SBA recently issued a final rule redefining the rules of affiliation for firms applying to SBA’s business loan programs. The final rule separates and distinguishes the loan program affiliation rules from SBA’s government contracting and business development programs. Moreover, the final rule simplifies the guidelines for determining affiliation for small business eligibility as it relates to the loan programs. Case in point—the minority shareholder rule.
Under the new minority shareholder rule, when no single owner (individual or entity) holds more than 50 percent of a business concern’s voting equity, SBA will deem the Board of Directors, President, Chief Executive Officer, or other officers, managing members, or partners who control the management of the concern, to be in control. While a minority shareholder can still be found in control, that individual or entity must have the ability, under the concern’s governing documents, i.e., charter, bylaws, or shareholder’s agreement, to prevent a quorum or otherwise block action.
The rationale behind the new rule is SBA’s belief – at least, for loan program purposes – that a minority shareholder’s interest is so diffused that control would always rest with the small business concern’s Board of Directors or management since it is that unit of the organization that is truly running the business. This makes sense and the new minority shareholder rule should be a welcomed change for loan program applicants. Still, one has to question why SBA would choose not to apply the new rule across the board and, instead, continue to subject firms participating in SBA’s government contracting and business development programs, i.e., the 8(a) Business Development Program, to a minority shareholder rule that defies business reality.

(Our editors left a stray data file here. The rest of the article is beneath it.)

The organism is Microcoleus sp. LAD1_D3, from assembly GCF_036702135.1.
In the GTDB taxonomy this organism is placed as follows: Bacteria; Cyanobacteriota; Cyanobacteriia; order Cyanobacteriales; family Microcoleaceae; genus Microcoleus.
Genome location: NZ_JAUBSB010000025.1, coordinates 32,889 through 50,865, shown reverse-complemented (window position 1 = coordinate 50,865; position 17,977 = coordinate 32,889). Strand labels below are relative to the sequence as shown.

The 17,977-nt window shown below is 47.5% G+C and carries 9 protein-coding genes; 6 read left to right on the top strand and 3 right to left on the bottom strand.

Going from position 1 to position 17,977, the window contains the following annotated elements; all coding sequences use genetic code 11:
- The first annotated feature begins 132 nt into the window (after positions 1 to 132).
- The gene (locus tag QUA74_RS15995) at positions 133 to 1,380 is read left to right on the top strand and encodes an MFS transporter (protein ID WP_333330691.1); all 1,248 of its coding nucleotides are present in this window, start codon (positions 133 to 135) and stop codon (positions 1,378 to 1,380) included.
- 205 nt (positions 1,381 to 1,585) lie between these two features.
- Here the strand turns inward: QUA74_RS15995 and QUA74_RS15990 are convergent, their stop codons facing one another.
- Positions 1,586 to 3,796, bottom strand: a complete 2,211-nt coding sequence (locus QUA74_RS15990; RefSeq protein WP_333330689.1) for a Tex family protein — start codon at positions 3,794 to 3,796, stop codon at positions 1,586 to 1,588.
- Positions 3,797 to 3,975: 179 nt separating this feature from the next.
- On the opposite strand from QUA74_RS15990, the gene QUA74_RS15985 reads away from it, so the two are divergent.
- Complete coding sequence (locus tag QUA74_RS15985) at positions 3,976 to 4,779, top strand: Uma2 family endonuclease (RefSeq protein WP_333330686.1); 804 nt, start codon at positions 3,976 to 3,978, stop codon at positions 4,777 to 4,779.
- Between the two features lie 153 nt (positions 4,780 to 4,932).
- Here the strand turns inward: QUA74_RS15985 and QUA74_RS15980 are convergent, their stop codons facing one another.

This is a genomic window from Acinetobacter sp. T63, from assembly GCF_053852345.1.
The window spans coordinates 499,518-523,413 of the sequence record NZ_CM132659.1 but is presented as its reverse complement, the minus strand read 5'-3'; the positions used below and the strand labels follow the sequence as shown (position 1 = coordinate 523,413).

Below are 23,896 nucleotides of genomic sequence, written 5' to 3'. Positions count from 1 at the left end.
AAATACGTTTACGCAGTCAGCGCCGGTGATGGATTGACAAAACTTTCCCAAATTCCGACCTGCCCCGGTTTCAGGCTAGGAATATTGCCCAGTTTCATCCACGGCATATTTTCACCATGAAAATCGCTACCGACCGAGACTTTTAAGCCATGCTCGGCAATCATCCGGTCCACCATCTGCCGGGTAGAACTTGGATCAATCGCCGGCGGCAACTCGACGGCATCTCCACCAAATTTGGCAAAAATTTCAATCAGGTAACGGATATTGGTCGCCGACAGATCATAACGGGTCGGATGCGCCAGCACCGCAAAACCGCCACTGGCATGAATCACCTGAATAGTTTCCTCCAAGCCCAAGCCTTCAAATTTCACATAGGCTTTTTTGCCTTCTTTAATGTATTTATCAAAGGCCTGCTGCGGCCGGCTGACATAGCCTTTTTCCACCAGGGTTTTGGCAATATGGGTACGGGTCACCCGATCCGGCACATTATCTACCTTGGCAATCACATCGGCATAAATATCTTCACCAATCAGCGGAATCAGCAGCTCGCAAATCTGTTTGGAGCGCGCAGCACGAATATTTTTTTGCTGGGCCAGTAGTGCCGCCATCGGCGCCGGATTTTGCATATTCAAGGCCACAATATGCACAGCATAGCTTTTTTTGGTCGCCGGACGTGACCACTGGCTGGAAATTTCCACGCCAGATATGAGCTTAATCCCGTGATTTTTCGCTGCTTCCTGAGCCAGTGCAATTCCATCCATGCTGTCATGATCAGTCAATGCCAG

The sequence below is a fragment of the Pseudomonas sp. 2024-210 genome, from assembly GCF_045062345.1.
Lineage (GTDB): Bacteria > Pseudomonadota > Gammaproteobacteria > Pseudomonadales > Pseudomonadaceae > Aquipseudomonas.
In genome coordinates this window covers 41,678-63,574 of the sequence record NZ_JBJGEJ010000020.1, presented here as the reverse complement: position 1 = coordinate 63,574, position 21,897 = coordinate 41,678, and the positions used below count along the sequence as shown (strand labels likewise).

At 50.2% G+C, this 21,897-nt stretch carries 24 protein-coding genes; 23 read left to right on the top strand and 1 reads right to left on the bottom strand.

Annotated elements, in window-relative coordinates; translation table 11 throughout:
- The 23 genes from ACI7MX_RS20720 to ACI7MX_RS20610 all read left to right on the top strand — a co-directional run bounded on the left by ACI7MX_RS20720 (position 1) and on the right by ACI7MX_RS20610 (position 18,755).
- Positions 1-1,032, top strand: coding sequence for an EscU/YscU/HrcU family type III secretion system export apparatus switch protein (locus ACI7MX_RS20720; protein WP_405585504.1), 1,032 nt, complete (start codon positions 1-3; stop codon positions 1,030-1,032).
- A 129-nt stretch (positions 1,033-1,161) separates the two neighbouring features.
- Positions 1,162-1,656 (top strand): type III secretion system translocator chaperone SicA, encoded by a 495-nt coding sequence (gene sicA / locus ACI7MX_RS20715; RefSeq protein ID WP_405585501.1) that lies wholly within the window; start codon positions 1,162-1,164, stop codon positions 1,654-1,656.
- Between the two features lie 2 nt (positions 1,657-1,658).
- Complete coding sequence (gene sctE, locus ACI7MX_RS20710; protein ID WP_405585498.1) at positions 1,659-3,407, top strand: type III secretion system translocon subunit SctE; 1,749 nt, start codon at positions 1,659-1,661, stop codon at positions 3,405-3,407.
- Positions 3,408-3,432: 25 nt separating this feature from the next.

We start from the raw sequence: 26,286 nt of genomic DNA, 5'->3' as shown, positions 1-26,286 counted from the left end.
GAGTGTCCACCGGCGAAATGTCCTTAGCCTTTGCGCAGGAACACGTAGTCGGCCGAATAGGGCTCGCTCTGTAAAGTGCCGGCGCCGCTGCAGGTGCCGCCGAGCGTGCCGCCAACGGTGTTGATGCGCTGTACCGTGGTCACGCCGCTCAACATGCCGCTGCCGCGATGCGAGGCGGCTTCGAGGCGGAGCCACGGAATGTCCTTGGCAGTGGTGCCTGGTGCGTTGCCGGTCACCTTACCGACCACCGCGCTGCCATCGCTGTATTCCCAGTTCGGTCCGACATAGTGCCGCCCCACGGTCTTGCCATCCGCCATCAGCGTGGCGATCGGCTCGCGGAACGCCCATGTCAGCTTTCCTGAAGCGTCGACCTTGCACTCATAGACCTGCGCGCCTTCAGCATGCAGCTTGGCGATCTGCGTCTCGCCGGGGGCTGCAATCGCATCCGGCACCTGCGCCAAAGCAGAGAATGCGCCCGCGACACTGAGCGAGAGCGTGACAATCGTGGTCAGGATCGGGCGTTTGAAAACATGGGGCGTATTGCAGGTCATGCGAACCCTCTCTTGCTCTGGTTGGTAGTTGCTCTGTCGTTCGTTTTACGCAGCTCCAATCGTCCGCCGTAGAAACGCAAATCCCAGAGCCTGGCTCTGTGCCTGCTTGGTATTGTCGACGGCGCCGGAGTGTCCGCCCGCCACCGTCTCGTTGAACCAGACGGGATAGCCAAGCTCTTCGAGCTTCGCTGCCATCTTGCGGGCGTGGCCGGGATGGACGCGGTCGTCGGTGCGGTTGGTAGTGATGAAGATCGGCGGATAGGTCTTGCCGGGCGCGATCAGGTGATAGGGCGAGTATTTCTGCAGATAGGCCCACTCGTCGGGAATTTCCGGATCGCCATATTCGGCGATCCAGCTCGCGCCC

The minority shareholder rule, as applied to those firms, provides that when a concern is owned by multiple owners with equal minority interests, all of those owners are presumed to control the concern. While the presumption is rebuttable, it requires a showing that such control does not in fact exist. And, long-standing OHA precedent makes clear that the presumption will not be rebutted unless the concern can demonstrate that the minority owner at issue is a true “passive investor” with no involvement in the concern’s business operations. This is by no means an easy feat. In fact, one seat on a Board of (countless) Directors or even a clear administrative-type role (e.g., Tax Matters Member) all but guarantees a finding of active investment.
In closing, the new, simplified version of the minority shareholder rule shows that SBA is aware of how businesses actually operate on a daily basis. However, the minority shareholder rule – and affiliation based on stock ownership, in general – is relevant to all of the small business programs and, for this reason, SBA should consider making a similar revision to its government contracting and business development programs’ regulations on affiliation.
About the author: Peter Ford is an associate with PilieroMazza in the Government Contracts Group. He may be reached at [email protected].